Partial dentures are an effective way to deal with missing teeth. They share lots of similarities with conventional dentures, but they also have some key differences. For one, partial dentures are typically locked into place when you have them in, while traditional ones rest on your gums.
That is done by the use of claps that can be connected to your nearby natural teeth. Sometimes, your dentist might recommend getting crowns placed on the teeth that will be used as anchors for a more secure fit.
If you’re currently considering getting partial implants, here’s what you should expect following your procedure.
When you first get fitted with partial dentures, it’s normal to go through an adjustment phase. Your dentures might feel bulky at first, but you will ultimately get used to it.
It will also take you some time to get used to removing, inserting, and cleaning the device. Fortunately for you, your dentist will give you all the information you need. Try not to get frustrated while learning the ins and outs of your dentures, forcing it into place can end up damaging it or the clasps.
Partial dentures aren’t typically worn 24 hours a day, but your dentist might tell you to do so for the first few days so things that need to be adjusted are quickly spotted.
Eating might feel awkward at first, but you will eventually get used to that as well. It’s easier to start off with eating softer foods before working your way up to harder items. You definitely want to stay away from sticky foods while you’re still getting used to your new device.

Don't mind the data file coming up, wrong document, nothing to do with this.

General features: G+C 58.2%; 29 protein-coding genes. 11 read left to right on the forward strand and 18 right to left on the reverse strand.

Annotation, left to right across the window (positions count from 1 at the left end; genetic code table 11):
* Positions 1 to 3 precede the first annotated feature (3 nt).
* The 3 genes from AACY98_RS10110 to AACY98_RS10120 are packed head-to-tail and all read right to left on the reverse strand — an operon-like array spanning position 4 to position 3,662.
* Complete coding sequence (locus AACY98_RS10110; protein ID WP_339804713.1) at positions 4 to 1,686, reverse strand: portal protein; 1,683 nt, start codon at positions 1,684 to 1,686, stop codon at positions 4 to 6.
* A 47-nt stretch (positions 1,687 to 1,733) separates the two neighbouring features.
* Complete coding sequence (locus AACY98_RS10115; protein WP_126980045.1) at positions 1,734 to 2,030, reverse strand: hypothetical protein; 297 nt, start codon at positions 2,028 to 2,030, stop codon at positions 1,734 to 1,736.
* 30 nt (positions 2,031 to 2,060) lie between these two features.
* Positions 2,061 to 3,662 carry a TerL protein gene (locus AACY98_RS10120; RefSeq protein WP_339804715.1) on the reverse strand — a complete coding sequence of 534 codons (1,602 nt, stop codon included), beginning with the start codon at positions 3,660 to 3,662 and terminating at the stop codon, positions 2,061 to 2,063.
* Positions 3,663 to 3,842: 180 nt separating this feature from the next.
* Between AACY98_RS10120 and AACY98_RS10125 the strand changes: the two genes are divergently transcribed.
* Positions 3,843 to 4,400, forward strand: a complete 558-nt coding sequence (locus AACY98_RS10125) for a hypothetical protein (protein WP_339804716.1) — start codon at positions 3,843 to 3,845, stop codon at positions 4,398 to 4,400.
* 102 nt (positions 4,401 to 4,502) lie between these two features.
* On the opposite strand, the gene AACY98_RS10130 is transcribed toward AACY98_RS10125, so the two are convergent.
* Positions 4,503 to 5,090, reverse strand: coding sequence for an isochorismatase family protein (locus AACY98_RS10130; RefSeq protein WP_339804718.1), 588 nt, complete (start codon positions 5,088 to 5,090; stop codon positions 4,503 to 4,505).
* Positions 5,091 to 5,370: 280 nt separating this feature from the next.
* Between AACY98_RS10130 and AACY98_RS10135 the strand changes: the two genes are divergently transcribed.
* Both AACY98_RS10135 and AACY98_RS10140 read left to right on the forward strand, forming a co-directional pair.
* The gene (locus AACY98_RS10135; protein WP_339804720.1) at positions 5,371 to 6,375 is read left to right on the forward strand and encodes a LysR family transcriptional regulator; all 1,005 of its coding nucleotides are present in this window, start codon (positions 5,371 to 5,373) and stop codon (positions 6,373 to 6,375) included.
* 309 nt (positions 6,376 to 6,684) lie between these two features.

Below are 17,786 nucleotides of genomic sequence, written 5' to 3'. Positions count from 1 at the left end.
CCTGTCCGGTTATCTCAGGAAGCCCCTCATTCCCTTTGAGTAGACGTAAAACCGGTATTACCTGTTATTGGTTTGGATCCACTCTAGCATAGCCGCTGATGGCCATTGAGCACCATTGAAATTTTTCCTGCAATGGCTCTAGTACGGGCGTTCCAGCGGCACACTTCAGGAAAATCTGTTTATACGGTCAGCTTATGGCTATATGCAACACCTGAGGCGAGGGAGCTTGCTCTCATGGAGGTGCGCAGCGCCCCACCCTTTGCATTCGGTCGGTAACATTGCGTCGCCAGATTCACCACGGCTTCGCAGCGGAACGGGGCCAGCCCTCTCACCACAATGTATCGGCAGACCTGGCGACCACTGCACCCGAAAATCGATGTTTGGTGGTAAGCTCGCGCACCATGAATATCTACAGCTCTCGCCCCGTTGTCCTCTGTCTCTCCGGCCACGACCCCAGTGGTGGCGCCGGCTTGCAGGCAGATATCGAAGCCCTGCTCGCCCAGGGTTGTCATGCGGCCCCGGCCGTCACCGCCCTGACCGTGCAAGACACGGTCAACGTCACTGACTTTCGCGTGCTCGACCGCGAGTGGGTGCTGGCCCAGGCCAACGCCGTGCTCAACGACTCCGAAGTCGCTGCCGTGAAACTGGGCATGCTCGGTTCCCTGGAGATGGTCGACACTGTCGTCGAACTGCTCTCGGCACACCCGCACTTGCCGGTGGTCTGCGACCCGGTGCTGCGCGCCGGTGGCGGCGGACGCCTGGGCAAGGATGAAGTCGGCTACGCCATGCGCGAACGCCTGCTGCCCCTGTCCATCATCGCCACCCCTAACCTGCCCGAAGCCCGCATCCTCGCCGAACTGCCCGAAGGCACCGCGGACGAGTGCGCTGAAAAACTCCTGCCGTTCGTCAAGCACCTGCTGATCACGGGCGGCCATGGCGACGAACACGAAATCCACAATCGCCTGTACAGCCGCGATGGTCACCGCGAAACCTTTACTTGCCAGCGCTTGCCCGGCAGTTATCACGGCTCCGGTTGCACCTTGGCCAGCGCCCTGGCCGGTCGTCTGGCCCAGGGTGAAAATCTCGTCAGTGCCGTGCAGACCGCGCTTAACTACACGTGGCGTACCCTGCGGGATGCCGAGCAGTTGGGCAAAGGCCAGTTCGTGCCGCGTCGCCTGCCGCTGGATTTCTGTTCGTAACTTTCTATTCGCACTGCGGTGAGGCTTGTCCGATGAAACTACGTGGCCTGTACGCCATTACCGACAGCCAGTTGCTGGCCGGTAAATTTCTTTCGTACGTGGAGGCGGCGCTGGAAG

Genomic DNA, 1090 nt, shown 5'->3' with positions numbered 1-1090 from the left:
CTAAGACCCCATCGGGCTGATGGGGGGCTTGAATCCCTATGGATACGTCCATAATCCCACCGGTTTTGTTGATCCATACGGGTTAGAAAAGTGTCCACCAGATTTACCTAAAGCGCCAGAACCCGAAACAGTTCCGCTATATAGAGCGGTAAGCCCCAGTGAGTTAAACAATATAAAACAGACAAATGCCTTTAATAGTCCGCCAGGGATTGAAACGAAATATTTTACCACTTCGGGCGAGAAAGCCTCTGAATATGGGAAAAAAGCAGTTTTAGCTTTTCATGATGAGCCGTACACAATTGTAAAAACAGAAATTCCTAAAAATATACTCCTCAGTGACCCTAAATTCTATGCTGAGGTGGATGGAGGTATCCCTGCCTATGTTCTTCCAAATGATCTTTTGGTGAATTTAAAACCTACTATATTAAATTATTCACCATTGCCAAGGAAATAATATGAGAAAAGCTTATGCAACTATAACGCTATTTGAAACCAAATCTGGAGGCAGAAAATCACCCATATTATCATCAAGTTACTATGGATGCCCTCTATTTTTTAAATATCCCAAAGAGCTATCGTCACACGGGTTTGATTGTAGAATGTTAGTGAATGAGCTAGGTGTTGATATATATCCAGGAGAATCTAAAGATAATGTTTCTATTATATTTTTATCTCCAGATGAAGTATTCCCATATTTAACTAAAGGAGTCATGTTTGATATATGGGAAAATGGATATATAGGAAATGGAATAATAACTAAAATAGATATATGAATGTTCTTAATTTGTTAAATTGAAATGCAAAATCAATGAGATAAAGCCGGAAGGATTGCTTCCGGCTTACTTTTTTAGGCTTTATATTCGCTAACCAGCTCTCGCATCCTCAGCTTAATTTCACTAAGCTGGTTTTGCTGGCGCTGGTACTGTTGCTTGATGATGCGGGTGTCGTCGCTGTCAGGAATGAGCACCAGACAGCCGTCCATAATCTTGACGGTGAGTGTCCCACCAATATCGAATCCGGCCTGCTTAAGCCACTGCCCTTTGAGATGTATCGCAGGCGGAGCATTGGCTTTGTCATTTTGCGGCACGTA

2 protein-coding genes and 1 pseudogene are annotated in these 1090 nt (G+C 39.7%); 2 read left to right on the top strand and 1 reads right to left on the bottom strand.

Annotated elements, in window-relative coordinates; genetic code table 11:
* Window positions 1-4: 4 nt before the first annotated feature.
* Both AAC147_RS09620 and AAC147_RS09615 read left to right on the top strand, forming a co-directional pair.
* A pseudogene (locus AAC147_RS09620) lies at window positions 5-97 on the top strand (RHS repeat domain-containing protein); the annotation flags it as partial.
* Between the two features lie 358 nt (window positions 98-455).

Partial dentures can also affect your ability to pronounce certain words while you’re still getting used to it. If that happens to be the case, all you need to do is practice pronouncing those words until you can do so properly.
Once you’ve fully adjusted to your partial dentures, you can start taking them out when you go to bed.
Taking care of your dentures
You need to be very careful when cleaning your dentures. Accidentally dropping it can lead to it being damaged. Place a folded towel beneath it while cleaning just in case it slips out of your hand. Here are a few other things you can do to protect your partial dentures:
- Avoid the temptation to clean it with toothpaste; you would be better off using a mild dish or hand soap if you run out of denture cleaner
- Do not use toothpaste since it can be too harsh for cleaning dentures
- Brush it daily
- Make sure you get all of the food particles off it when it’s being cleaned
- Keep it soaked in denture solution when you take it out
- Always rinse it before inserting it into your mouth
- Only use denture brushes or toothbrushes with soft bristles
There’s nothing complicated about getting partial dentures, getting used to them, or cleaning them. If you have missing teeth that need to be taken care of, schedule an appointment with your dentist to discuss your alternatives.
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